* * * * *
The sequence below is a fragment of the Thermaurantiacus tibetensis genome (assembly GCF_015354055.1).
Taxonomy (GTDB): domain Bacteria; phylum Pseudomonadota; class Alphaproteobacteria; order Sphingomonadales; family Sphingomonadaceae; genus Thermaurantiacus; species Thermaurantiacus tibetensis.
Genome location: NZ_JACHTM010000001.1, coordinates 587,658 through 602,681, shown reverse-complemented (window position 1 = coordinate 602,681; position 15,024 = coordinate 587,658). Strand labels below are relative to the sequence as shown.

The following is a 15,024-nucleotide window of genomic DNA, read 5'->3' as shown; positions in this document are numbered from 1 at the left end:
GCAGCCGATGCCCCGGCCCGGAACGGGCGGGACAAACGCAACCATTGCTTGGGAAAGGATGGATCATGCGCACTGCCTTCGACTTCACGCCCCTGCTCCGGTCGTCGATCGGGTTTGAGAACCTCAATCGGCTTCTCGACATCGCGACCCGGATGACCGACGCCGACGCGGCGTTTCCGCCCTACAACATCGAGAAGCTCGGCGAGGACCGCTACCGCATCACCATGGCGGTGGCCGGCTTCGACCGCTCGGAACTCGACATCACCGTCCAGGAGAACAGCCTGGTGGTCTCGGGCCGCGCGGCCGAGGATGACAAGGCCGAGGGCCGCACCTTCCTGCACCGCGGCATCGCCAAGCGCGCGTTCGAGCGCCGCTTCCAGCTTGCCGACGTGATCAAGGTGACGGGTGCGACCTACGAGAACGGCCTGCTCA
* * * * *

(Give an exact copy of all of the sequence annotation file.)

The sequence below is a fragment of the Thermaurantiacus tibetensis genome (assembly GCF_015354055.1).
Taxonomy (GTDB): domain Bacteria; phylum Pseudomonadota; class Alphaproteobacteria; order Sphingomonadales; family Sphingomonadaceae; genus Thermaurantiacus; species Thermaurantiacus tibetensis.
Genome location: NZ_JACHTM010000001.1, coordinates 587,658 through 602,681, shown reverse-complemented (window position 1 = coordinate 602,681; position 15,024 = coordinate 587,658). Strand labels below are relative to the sequence as shown.

The following is a 15,024-nucleotide window of genomic DNA, read 5'->3' as shown; positions in this document are numbered from 1 at the left end:
GCAGCCGATGCCCCGGCCCGGAACGGGCGGGACAAACGCAACCATTGCTTGGGAAAGGATGGATCATGCGCACTGCCTTCGACTTCACGCCCCTGCTCCGGTCGTCGATCGGGTTTGAGAACCTCAATCGGCTTCTCGACATCGCGACCCGGATGACCGACGCCGACGCGGCGTTTCCGCCCTACAACATCGAGAAGCTCGGCGAGGACCGCTACCGCATCACCATGGCGGTGGCCGGCTTCGACCGCTCGGAACTCGACATCACCGTCCAGGAGAACAGCCTGGTGGTCTCGGGCCGCGCGGCCGAGGATGACAAGGCCGAGGGCCGCACCTTCCTGCACCGCGGCATCGCCAAGCGCGCGTTCGAGCGCCGCTTCCAGCTTGCCGACGTGATCAAGGTGACGGGTGCGACCTACGAGAACGGCCTGCTCA